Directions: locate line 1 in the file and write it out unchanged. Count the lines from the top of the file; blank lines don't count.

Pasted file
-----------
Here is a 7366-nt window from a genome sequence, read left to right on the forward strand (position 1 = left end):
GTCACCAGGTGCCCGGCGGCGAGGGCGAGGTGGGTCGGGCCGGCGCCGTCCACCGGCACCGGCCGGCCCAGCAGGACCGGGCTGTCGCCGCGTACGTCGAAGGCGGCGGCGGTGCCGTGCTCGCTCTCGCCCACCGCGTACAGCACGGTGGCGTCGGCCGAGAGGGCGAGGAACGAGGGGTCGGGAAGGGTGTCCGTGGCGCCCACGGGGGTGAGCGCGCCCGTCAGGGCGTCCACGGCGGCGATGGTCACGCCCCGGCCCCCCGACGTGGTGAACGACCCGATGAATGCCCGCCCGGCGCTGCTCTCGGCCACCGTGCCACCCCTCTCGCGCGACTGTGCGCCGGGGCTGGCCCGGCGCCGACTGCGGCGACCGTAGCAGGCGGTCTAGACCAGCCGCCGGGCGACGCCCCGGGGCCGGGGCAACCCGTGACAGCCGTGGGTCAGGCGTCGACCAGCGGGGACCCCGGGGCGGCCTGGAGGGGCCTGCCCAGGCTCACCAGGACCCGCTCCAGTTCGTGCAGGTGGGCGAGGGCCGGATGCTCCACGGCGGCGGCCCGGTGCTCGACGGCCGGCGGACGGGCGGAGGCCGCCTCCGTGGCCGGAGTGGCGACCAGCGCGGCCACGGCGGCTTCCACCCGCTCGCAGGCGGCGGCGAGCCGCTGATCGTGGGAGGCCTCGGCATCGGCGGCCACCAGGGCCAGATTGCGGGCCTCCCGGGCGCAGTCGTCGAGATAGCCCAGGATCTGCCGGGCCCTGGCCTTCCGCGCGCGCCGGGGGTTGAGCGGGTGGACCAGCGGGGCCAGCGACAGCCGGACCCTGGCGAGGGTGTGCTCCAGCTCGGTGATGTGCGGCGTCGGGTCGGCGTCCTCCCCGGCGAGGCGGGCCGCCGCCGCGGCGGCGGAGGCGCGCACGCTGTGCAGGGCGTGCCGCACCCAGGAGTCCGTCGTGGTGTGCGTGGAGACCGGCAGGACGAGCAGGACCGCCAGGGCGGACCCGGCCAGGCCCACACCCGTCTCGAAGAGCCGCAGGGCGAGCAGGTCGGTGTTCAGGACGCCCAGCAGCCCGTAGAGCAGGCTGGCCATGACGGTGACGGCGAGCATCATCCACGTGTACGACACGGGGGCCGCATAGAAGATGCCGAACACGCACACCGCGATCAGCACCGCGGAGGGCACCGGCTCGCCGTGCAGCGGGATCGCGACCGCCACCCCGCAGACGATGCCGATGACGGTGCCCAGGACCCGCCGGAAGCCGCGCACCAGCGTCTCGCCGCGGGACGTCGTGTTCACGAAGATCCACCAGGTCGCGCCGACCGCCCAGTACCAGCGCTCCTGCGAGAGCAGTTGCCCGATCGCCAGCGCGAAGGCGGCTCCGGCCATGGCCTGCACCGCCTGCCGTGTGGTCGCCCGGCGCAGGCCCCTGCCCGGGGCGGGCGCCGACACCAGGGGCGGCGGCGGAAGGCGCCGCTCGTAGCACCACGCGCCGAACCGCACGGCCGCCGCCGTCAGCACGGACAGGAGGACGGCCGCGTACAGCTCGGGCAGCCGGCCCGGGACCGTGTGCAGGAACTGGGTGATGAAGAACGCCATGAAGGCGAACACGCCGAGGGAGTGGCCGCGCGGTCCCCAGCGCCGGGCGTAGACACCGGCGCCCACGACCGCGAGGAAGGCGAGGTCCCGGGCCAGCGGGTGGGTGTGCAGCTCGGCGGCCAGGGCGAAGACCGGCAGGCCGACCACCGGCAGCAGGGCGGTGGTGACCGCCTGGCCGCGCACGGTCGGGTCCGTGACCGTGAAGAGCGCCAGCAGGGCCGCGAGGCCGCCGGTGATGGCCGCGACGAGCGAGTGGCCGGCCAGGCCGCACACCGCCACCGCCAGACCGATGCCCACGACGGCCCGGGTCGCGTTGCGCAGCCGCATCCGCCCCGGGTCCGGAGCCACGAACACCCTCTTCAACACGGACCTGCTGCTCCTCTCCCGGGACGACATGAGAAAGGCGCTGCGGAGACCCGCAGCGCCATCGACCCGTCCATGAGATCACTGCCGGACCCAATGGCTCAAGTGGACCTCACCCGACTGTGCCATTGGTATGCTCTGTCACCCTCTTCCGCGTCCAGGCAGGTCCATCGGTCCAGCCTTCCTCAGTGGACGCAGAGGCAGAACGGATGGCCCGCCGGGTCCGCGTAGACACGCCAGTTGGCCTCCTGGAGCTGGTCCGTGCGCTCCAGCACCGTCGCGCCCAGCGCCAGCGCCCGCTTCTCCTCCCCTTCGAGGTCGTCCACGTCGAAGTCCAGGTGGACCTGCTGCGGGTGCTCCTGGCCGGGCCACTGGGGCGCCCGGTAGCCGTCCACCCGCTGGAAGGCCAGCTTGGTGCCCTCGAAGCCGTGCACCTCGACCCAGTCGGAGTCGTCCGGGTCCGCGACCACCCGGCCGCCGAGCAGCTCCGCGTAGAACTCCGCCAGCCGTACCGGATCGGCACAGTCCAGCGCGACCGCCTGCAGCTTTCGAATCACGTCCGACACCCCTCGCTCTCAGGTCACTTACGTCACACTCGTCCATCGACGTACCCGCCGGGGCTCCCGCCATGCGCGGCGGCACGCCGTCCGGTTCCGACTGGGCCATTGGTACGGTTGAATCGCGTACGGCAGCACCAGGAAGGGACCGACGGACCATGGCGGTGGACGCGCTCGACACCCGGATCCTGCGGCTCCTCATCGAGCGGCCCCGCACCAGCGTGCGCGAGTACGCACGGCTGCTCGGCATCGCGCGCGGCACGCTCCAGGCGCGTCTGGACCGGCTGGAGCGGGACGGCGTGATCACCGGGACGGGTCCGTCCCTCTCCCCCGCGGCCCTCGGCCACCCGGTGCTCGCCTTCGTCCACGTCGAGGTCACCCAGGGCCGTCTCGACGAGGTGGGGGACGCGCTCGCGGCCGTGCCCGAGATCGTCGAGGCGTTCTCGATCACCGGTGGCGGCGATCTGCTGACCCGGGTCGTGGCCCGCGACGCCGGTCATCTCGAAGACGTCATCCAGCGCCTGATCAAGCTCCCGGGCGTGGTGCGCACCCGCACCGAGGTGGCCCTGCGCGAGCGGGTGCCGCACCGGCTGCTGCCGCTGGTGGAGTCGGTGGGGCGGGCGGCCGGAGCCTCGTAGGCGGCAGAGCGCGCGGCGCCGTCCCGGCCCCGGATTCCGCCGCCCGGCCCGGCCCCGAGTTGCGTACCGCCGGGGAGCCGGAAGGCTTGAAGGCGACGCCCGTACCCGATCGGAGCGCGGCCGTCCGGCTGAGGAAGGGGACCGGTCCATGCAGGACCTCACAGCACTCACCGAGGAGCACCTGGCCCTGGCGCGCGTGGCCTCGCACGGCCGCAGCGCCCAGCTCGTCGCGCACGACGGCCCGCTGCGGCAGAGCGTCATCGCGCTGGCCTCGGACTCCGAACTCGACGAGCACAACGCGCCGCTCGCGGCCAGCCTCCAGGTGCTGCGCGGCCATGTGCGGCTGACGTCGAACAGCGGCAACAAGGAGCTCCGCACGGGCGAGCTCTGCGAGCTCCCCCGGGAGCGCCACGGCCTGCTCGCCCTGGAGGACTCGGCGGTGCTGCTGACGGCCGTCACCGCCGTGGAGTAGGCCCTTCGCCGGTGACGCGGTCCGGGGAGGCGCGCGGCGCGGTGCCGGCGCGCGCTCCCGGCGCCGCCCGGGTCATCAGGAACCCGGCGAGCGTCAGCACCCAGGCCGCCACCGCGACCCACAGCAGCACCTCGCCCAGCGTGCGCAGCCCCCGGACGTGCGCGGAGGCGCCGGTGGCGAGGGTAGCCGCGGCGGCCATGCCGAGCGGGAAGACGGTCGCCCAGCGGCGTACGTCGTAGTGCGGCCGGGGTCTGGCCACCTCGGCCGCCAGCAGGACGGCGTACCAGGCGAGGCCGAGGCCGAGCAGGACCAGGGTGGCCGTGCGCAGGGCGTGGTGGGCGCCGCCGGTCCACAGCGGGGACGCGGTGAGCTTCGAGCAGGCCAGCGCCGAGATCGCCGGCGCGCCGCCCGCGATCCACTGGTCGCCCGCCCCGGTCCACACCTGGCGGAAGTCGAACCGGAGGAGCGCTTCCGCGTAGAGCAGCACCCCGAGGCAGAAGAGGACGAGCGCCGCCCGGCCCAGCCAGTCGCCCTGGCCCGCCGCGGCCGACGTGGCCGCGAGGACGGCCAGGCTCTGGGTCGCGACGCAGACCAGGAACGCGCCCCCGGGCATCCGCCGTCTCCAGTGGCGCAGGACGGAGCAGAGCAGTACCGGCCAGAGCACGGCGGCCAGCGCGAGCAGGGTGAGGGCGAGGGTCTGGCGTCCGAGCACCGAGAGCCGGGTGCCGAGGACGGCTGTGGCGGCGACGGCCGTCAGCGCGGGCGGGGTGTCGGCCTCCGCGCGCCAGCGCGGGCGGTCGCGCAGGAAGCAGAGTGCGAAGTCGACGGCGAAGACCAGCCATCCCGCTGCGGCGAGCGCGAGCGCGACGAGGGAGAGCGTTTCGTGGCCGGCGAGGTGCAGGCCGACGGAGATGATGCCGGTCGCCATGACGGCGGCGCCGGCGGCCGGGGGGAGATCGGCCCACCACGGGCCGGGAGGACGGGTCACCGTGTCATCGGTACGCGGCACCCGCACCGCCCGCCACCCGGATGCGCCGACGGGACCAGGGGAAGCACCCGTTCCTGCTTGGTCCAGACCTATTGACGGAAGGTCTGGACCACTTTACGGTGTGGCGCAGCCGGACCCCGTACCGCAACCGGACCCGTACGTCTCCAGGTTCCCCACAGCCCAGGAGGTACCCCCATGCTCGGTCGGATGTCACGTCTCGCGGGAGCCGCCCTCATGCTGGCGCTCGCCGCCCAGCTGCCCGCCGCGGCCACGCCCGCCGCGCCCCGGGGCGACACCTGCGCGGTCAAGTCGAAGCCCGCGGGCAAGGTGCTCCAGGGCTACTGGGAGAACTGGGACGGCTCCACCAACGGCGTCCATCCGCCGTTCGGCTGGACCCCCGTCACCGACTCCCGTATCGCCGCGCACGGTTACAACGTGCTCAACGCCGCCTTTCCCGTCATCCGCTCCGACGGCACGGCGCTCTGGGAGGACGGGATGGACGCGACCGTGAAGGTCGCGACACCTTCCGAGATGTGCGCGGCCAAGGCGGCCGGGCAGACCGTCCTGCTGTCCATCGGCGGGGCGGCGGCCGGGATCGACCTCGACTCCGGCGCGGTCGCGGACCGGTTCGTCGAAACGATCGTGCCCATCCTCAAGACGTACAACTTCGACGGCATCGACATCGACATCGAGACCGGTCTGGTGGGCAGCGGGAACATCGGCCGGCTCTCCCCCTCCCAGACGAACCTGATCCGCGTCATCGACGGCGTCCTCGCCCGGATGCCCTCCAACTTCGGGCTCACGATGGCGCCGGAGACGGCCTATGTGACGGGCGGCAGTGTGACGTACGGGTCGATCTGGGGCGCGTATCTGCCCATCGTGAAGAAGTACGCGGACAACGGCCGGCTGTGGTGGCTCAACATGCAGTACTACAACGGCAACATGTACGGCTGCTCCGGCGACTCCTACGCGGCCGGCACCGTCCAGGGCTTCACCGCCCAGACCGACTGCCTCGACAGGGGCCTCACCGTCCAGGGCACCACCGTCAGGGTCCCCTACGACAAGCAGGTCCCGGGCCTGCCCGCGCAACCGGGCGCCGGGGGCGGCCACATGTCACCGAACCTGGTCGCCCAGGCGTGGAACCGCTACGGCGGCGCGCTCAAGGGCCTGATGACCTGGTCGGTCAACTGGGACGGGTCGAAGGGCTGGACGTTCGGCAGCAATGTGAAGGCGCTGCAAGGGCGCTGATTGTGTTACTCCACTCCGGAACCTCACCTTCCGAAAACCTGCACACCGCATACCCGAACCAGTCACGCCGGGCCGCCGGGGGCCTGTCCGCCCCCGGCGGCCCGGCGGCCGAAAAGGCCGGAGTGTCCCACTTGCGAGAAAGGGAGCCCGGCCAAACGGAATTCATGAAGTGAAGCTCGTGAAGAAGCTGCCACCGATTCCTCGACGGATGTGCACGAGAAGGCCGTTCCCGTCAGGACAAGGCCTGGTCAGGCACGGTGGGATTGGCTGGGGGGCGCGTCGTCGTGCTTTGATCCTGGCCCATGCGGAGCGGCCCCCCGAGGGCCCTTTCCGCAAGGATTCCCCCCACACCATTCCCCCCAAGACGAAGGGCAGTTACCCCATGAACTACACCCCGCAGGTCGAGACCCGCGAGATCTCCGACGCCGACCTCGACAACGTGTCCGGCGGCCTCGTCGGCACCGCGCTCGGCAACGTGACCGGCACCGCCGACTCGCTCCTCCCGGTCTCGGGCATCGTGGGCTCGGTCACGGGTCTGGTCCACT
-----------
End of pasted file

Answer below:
Here is a 7366-nt window from a genome sequence, read left to right on the forward strand (position 1 = left end):